Burglary There's No Alternative 

Newport Beach Burglary Attorneys

Providing Effective Defense Throughout Orange County, Riverside, San Bernardino & Los Angeles

In California, the penalties for burglary are severe, making it extremely important that every defendant has a skilled Newport Beach lawyer assisting them with their matter. If you have been charged, you need to understand the laws concerning your rights, so you know the best ways to protect yourself. You also need an experienced legal professional to represent you in court. These charges are serious allegations that carry life-altering consequences. It’s necessary to understand your options and the ramifications you are facing to help give yourself the best chances of success.

If you’ve been charged with burglary, we want to help you. Our burglary defense attorneys have extensive experience assisting those accused of these offenses and have a long history of successful case outcomes. Whether you have been falsely accused or need the court to understand the mitigating circumstances that justify leniency, our team at the Law Offices of Randy Collins will provide a defense that is tailored to your needs.

If you’re in need of legal representation, call (844) 285-9559 for a free consultation to help alleviate your fears and determine what options are available.

California Burglary Defined

California PC 459 defines burglary as entering a structure (i.e., residence, commercial property, vehicle, room, storage facility, or other structure) with the intent to commit a crime or felony (i.e., theft, robbery, assault, rape, homicide, vandalism, arson, etc.). Because burglaries can be charged as misdemeanors or felonies depending on the circumstances, you need an experienced criminal defense attorney to represent you to protect your legal rights.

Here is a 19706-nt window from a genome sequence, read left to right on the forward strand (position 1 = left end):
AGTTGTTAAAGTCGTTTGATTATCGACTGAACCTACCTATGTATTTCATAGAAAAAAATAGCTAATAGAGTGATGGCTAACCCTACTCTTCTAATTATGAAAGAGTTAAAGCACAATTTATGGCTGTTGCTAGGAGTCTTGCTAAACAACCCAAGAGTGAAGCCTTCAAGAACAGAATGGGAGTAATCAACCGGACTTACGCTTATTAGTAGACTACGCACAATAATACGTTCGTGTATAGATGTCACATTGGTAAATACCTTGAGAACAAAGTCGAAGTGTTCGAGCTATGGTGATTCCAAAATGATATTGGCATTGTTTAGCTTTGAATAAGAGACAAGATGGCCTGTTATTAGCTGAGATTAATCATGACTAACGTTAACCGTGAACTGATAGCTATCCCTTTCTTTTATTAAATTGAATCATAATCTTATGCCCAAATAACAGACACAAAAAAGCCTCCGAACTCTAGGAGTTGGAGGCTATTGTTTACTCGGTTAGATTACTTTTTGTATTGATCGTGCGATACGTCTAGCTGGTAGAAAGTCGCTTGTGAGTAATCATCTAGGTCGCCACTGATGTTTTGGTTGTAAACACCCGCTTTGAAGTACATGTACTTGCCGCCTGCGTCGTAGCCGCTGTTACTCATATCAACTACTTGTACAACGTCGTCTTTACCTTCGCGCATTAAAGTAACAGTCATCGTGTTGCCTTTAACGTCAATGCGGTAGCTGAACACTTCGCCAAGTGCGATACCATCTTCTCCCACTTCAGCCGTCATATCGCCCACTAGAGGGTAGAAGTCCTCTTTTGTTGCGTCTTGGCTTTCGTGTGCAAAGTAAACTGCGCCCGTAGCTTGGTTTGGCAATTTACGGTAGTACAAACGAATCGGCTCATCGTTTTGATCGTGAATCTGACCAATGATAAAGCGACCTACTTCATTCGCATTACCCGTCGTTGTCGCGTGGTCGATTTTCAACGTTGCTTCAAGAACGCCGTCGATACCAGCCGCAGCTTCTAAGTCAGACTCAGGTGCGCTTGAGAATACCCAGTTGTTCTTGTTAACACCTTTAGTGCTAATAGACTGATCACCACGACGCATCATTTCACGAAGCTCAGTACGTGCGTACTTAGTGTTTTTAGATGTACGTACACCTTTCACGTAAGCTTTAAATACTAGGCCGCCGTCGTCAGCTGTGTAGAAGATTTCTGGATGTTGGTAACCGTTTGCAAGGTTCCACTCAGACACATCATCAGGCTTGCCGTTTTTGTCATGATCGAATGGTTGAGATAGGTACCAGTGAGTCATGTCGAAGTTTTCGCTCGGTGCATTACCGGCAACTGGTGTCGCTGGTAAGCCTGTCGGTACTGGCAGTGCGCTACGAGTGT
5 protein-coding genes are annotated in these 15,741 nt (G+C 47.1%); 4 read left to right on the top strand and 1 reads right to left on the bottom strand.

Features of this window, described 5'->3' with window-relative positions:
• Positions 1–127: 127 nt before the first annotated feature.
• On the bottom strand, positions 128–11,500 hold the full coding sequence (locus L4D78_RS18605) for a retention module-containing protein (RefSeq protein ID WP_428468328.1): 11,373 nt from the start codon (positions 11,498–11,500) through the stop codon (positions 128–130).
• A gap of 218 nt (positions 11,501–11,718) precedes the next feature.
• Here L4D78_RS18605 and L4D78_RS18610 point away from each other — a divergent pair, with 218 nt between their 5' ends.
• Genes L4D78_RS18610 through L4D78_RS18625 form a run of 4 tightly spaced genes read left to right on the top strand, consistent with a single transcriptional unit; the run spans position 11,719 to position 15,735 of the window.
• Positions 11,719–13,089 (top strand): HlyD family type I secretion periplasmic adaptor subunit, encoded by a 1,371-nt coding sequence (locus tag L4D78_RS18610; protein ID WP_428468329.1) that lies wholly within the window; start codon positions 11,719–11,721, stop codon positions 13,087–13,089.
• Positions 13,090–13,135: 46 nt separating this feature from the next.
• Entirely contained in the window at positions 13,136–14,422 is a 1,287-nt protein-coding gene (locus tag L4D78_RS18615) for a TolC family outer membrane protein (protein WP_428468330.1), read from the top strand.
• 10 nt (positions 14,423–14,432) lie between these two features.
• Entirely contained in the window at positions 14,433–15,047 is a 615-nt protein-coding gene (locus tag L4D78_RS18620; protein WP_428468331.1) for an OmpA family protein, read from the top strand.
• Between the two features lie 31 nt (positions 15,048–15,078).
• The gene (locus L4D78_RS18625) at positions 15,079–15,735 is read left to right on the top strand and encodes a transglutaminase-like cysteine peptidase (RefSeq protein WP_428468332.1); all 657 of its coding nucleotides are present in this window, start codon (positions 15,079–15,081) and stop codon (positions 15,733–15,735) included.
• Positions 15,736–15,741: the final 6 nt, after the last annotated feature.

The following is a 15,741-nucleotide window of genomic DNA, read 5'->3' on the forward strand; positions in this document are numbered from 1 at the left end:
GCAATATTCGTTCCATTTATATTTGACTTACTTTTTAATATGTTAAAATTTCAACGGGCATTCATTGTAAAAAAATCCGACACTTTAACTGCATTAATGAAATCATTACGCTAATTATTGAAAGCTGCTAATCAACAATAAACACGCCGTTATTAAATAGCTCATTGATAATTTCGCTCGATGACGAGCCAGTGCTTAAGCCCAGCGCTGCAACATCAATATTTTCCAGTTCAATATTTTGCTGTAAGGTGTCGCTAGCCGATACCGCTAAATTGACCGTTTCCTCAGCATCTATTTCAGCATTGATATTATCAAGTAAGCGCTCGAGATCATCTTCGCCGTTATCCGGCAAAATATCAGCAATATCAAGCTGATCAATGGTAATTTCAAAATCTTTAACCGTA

The elements of burglary include:

Entry

The entry into property that triggers a California burglary prosecution does not require “breaking and entering.” A burglar does not need to pick a lock, pry open a window, or kick down a door. The crime only requires some part of the accused’s body to penetrate the outer boundary of the building or room.

With the exception of vehicles, it does not matter whether the place that is entered is locked or unlocked. A vehicle can usually be burglarized only if it is locked, although entering an occupied camper to commit a theft or felony is a burglary even if the camper is unlocked.

Intent

While people think of burglars as entering a home and making off with jewels and electronics, burglary can be charged even if the accused does not steal anything after entering the building. Entering with the intent to steal is enough, whether or not the theft is completed.

In addition, while the intended crime is usually theft, entering a building with the intent to commit any felony is a burglary. For example, entering a room with the intent to rape or kill its occupant can be charged as a burglary, even if the intended crime is never committed.

Entering a building with the intent to commit a misdemeanor other than theft (such as vandalism) or with no intent to commit a crime might be a criminal trespass, but those facts do not justify a burglary charge.

The Difference Between First- and Second-Degree Burglary

In California, there are two degrees of burglary: first and second. First-degree, often referred to as residential because it involves entering a residence or structure designed for habitation, is a felony. The structure does not need to be occupied at the time of the offense to qualify as first-degree.

The following fictional story could be considered an example of first-degree burglary: